Benjamin Franklin and Haters

Benjamin Franklin

Benjamin Franklin and Haters in the same title caught my attention, but I kept reading the article by Maria Popova on BrainPickings discussing David McRaney’s book You Are Now Less Dumb: How to Conquer Mob Mentality, How to Buy Happiness, and All the Other Ways to Outsmart Yourself because it starts by questioning how we experience reality.

“We now know that there is no way you can ever know an “objective” reality, and we know that you can never know how much of subjective reality is a fabrication, because you never experience anything other than the output of your mind. Everything that’s ever happened to you has happened inside your skull.”

The article discusses The Benjamin Franklin effect. It explains that when we are kind to a person, without any extrinsic or obvious reward for being kind, we must justify it to our selves, so we convince ourselves that we must like that person. The article calls this creating an intrinsic reward for our actions.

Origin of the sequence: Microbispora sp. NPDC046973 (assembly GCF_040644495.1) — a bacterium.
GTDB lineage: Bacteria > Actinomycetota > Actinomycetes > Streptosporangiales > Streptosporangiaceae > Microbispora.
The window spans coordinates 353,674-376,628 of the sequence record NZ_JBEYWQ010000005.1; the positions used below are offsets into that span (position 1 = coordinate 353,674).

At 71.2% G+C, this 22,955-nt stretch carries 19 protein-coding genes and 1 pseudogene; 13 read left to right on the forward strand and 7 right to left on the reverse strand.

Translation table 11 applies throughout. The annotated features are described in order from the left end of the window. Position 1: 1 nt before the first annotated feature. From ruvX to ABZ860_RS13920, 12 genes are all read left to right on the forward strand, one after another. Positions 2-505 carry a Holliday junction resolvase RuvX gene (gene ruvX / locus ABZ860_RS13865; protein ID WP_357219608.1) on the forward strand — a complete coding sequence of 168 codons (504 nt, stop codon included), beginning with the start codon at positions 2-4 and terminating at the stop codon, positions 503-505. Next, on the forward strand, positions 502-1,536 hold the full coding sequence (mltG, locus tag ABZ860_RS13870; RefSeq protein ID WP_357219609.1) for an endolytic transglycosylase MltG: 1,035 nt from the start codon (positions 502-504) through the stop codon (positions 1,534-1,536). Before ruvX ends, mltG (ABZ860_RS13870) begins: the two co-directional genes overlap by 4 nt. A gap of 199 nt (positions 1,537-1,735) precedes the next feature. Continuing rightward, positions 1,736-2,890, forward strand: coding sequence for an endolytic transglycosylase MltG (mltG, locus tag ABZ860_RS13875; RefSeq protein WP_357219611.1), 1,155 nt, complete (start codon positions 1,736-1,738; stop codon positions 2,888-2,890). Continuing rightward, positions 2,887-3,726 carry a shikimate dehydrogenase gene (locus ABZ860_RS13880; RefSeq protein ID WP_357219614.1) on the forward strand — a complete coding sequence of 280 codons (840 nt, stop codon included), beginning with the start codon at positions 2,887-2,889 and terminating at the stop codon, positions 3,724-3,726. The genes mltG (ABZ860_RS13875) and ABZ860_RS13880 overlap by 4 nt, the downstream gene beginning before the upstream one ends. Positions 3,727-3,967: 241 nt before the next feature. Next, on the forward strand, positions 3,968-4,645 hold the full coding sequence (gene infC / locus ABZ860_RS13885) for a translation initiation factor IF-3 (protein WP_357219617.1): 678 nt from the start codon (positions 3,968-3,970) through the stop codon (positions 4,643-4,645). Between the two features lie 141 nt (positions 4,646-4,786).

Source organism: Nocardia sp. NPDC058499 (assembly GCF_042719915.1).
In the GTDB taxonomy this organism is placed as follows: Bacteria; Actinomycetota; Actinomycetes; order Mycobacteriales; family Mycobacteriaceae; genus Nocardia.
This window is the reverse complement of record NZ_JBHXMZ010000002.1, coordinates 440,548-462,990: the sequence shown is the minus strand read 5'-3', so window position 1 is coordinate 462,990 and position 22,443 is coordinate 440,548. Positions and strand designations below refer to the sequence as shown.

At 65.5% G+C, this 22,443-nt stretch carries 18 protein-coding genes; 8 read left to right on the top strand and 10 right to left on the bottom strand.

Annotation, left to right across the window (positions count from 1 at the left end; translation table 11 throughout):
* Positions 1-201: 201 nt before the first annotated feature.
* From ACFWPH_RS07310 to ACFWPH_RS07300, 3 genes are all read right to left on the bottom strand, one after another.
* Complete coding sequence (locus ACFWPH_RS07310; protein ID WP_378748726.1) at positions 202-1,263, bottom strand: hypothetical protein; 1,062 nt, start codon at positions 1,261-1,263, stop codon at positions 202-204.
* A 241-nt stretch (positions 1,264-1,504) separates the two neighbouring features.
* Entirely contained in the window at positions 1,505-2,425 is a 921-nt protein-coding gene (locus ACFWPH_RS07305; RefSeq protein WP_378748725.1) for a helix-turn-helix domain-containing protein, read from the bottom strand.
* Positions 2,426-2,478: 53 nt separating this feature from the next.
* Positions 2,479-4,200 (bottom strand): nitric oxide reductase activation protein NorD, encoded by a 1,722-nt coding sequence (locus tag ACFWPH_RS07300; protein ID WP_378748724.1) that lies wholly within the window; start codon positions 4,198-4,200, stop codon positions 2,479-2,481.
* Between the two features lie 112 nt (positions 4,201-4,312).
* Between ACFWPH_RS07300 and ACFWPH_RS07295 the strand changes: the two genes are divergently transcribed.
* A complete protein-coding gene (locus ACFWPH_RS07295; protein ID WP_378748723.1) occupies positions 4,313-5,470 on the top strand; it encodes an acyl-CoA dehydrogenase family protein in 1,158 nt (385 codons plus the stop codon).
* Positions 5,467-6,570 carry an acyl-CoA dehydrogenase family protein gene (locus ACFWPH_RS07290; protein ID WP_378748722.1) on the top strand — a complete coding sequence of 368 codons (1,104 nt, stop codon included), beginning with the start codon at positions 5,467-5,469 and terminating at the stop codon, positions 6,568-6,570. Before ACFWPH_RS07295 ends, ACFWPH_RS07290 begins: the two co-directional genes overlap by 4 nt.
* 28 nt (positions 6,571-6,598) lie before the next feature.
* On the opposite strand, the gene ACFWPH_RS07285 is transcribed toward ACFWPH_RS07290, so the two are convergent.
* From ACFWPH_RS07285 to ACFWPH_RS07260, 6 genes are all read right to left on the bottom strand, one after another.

“This is why volunteering feels good and unpaid interns work so hard.”

This effect was named after Benjamin Franklin because he was prolific at turning haters into friends by tricking the people that disliked him into doing him some kindness. The hater, wanting to solve his cognitive dissonance would then have to convince himself that he must have liked Franklin all along.

According to the Franklin effect we like people we are nice to.

Do you think that you end up liking people you are nice to, or are you just nice to people you like?

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